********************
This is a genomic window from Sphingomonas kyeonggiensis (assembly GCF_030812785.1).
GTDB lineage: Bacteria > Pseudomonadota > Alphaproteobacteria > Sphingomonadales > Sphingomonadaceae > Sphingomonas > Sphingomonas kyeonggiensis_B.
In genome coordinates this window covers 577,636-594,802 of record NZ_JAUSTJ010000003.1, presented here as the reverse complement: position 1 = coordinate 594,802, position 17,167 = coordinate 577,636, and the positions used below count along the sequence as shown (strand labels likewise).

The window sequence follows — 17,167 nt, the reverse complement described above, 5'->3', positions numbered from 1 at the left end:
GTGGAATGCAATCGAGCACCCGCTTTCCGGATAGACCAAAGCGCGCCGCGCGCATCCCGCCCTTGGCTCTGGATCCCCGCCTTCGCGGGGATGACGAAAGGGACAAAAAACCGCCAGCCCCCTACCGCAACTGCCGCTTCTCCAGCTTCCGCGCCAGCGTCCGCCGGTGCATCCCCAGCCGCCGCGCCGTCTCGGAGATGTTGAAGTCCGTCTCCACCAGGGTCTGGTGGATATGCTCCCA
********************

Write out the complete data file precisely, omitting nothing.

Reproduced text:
This is a genomic window from Sphingomonas kyeonggiensis (assembly GCF_030812785.1).
GTDB lineage: Bacteria > Pseudomonadota > Alphaproteobacteria > Sphingomonadales > Sphingomonadaceae > Sphingomonas > Sphingomonas kyeonggiensis_B.
In genome coordinates this window covers 577,636-594,802 of record NZ_JAUSTJ010000003.1, presented here as the reverse complement: position 1 = coordinate 594,802, position 17,167 = coordinate 577,636, and the positions used below count along the sequence as shown (strand labels likewise).

The window sequence follows — 17,167 nt, the reverse complement described above, 5'->3', positions numbered from 1 at the left end:
GTGGAATGCAATCGAGCACCCGCTTTCCGGATAGACCAAAGCGCGCCGCGCGCATCCCGCCCTTGGCTCTGGATCCCCGCCTTCGCGGGGATGACGAAAGGGACAAAAAACCGCCAGCCCCCTACCGCAACTGCCGCTTCTCCAGCTTCCGCGCCAGCGTCCGCCGGTGCATCCCCAGCCGCCGCGCCGTCTCGGAGATGTTGAAGTCCGTCTCCACCAGGGTCTGGTGGATATGCTCCCA